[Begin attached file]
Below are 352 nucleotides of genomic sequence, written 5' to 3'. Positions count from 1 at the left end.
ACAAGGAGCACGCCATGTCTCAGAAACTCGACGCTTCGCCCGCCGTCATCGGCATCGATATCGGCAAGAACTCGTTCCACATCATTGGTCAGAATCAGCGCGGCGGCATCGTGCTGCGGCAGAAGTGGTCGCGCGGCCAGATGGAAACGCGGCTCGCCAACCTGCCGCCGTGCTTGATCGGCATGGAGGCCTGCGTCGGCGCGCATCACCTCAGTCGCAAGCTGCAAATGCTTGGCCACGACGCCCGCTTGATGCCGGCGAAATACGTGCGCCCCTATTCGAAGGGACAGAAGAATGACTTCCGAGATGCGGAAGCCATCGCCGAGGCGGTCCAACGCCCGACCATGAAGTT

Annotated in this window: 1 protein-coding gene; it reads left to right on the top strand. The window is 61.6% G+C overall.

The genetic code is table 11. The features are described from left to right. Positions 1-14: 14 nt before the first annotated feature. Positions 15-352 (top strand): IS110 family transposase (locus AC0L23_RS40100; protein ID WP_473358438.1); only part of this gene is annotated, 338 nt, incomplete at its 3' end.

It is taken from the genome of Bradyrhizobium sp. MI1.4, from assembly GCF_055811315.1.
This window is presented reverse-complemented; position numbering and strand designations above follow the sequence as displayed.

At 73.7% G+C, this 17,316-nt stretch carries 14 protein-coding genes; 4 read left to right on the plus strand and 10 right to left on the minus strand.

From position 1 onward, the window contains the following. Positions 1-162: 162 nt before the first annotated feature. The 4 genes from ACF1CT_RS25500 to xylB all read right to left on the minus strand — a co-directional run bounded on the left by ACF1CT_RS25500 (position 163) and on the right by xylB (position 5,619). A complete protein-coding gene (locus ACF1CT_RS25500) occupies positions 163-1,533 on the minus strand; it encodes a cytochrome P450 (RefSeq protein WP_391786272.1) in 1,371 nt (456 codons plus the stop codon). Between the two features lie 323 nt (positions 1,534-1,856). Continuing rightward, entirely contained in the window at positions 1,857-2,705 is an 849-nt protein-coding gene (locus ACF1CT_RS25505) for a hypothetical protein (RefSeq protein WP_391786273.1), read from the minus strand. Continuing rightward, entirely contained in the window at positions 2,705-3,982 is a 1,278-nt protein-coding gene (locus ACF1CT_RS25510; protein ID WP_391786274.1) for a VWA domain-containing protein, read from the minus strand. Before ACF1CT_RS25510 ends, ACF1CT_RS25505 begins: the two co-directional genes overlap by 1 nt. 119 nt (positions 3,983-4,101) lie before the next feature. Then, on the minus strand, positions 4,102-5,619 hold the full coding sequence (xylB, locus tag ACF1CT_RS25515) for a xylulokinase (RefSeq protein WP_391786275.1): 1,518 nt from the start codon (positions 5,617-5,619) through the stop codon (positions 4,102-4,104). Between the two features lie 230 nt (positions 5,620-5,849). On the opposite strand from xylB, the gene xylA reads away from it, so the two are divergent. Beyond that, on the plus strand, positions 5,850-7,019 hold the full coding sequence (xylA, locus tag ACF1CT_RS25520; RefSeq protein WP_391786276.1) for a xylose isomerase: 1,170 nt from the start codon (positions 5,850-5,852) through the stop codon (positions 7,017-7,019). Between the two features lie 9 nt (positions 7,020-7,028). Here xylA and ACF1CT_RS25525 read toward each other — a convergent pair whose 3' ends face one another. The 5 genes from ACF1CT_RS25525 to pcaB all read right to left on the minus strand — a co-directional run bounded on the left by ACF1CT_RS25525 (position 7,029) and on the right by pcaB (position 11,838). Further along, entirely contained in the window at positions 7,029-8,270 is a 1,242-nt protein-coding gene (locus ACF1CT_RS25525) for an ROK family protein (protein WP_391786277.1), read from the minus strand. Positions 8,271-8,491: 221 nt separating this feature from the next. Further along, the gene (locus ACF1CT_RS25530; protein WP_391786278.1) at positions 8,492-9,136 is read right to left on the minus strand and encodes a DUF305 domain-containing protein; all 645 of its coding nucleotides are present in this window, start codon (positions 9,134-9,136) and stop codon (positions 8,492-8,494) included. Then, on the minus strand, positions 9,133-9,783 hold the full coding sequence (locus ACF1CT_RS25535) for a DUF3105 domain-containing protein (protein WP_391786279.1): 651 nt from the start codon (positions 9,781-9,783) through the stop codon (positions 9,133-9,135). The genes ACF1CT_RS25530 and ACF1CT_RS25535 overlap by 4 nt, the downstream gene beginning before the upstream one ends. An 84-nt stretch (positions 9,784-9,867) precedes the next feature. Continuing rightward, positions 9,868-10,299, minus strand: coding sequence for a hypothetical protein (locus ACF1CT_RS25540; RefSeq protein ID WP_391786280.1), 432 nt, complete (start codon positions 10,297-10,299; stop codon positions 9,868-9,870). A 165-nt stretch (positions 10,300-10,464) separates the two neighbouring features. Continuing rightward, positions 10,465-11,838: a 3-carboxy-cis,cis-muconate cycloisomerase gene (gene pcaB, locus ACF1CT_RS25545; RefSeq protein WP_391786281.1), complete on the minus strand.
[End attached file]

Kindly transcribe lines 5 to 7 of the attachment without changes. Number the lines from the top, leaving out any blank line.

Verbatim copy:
It is taken from the genome of Bradyrhizobium sp. MI1.4, from assembly GCF_055811315.1.
This window is presented reverse-complemented; position numbering and strand designations above follow the sequence as displayed.

At 73.7% G+C, this 17,316-nt stretch carries 14 protein-coding genes; 4 read left to right on the plus strand and 10 right to left on the minus strand.